Sunday, January 28, 2024

Crosslinking proteomics plus AlphaFold2 = higher confidence data all around!


I can't really assess how good this new toolkit is, but it makes sense and the illustrations are gorgeous!  

My argument for why it is worth posting is that I've never once put crosslinking reagent into some proteins (or....well....had someone else do it) and have my spectra improve. Those chemicals generally do the opposite. Then, particularly if you're using a fancy tribrid with the real time crosslinking stuff, a lot of the data you get is ion trap (blech) and it's tough to really tell what is what. 

XLMS-tools (on git?lab?) is an ambitious way to leverage the fancy predictive capabilities of AlphaFold 2 to increase you confidence in those putative identifications - AND the opposite. 

Sounds smart, the software and data is publicly available and the use of proteins in open/closed configurations as spotchecks is a compelling argument.

Funny thing I learned at EuBiC is that AlphaFold has very strict high mass cutoffs, so this probably wouldn't help you much for a big protein. To fold big proteins they cut the sequences into little chunks and fold those. probably less dumb than it sounds. But that's AlphaFold's problem, not this nice new study. 

Saturday, January 27, 2024

Single cell proteomics - beyond cell status - the Broad makes a statement!


Woooo.......okay.....this data from the Broad (pronounced like "Toad," don't be that dude)

You aren't supposed to look at the author list and think "oh shit. they're working together? this is gonna be good....." but that's exactly what I thought when I saw the first two names on this. 

You could argue this is the maybe the most expensive way possible to do single cell proteomics, but the last name on this preprint has the money buy an Exploris exclusively to keep his lunch warm and two years from now this'll be 3 generations of hardware behind, so who cares?  😇

Punchline? This features the new prep on the CellenOne system for label free prep -- that can be directly centrifuged into the EvoTips! Then you take that extremely low loss prep and run it on the ULTRA! They use the lovely IonOpticks columns and evaluate 20, 40 and 80SPD runs (which is, before controls, numbers of cells/day) running diaPASEF with the ULTRAshort cycle times (8 windows/cycle?) and reproducibly pull 4k proteins/cell.

Straight up, I've never personally gotten 4k proteins on a normal sized single cell. You dump some chemotherapy drugs in so they expand? Heck yeah I can do it then! 

The statement here, though, is in the title. They're getting enough depth that they can track actual perturbed pathways in one cell at a time. So we're getting beyond the whole x numbers of proteins. 

I've said and typed this a lot, but not that long ago my QA for 200 nanograms of peptide on a QE  running DDA was like 2,200 proteins in 60min. If I hit that number, the QE was ready for anything. 4k was a high water mark for me on a looooooong gradient. To reliably get that out of 0.1% of the starting material is absurd. Super impressive stuff that suggests maybe I should do something else with my time....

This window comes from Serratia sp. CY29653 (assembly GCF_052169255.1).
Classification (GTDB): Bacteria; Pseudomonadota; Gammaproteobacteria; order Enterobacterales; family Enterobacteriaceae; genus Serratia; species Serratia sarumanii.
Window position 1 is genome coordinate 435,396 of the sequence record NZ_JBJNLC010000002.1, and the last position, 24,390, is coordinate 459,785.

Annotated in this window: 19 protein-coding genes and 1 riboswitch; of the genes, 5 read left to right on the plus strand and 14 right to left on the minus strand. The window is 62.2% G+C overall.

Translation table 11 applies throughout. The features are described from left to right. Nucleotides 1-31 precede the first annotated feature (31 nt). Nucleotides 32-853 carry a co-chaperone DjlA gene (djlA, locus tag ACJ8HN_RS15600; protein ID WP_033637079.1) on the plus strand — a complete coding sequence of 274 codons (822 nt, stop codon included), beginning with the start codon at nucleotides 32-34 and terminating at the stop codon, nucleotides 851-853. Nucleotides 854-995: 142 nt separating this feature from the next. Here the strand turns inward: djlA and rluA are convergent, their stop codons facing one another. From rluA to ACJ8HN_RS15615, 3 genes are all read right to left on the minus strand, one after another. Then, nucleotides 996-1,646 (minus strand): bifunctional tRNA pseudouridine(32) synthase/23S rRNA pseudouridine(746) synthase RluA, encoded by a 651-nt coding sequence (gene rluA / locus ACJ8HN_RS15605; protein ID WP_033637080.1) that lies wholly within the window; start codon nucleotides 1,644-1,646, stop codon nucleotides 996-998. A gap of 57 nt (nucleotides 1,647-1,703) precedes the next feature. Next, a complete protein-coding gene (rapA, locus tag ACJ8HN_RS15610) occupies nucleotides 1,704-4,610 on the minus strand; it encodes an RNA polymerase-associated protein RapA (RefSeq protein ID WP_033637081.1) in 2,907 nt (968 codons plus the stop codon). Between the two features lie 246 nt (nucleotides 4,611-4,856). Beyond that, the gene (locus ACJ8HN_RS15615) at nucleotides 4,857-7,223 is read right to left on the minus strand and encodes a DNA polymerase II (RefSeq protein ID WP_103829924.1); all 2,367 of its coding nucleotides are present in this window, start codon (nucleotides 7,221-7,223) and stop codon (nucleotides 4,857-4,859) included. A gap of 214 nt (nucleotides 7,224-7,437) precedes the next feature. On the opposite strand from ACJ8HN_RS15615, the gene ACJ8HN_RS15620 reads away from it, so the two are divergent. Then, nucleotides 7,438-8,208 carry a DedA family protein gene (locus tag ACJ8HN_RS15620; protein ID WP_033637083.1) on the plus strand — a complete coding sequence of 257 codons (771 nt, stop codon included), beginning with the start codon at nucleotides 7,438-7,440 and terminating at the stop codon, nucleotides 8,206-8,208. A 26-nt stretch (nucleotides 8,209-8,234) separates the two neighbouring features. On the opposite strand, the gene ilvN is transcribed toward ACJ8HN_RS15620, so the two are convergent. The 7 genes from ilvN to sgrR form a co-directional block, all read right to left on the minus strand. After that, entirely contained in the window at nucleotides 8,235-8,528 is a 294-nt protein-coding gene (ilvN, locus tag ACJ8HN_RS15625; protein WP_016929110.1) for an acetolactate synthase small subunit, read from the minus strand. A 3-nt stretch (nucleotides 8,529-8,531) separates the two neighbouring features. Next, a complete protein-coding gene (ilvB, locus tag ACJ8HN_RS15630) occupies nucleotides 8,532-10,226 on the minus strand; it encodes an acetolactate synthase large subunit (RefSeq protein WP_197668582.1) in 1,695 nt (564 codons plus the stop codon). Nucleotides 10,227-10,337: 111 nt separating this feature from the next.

Friday, January 26, 2024

Proteomic researchers solve one of the big riddles of why tardigrades are indestructible!


(.gif taken from this article, which did not list any limitations on reuse)

You know tardigrades, right? I think they call them bug bears or something as well. As animated above, they're a whole lot tougher than most organisms, particularly anything anywhere near their size. Besides being very normally tough, they can also go into an even tougher hibernation thing as well. 

WANNA KNOW HOW THEY DO IT? Check out this new study from Amanda Smythers et al.,! 

It's cysteine modifications! Yes, the same ones that you can't see because you dumped DTT into your protein lysates and poured in a bunch of iodoacetamide or methylthiols or something. It makes you wonder how many other signaling pathways are we losing because of this.

Thursday, January 25, 2024

DIAGUI - Easily convert that DIA-NN data into what you're looking for!


Okay! Multiple groups have been working on this problem simultaneously! 

Again, though, the only problem with DIA-NN (and some of these other amazing tools) is that they output a bunch of sheets. We've got 10 good programs for taking MaxQuant sheets and making them into data people want. What if we do this with DIA-NN? 

Welcome to the party, DIAgui! 

There have always been these nice R Tools that you upload your DIA-NN results into. But some of us hate R. 

DIAgui runs the DIA-NN R package without you having to touch the nasty stuff yourself. AND it adds some smart new features and capabilities. 

You don't get the visualization of the raw data that you do with MassDASH, but my recent experience is that just about exactly no one wants to looks at mass spectra anyway unless they absolutely have to and there is no other option!. 

Wednesday, January 24, 2024

Quantify 102 proteomics samples per LCMS run!! TAG-IBT16!



Okay, so I'm under a tight deadline right now so short posts, if any, but mutliplexing 102 samples at once is worth taking a quick look at! 

Obviously, you need an ultra high resolution instrument for this, and they appear to have used MS3 - so an Orbitrap "Tribrid" or similar.

Interestingly they processed the data in Proteome Discoverer 1.4, which I honestly don't thing I even have a copy of anymore. I suspect that was because you could fully alter your multiplex processing method so they could build a 102 plex data interpretation method.

I suspect there are downsides here....but......I sure could come up with something this morning I could use a higher multiplex capability for.

Actually - I'll tell you about it. In our TIMSTOF based multiplex single cell proteomics we can multiplex 7 single cells. I use 1 blank, 1 carrier and then we skip the channels between the carrier, so 127n, 128c, 129n, 130c, 131n, 132c, and 133n are used for single cells.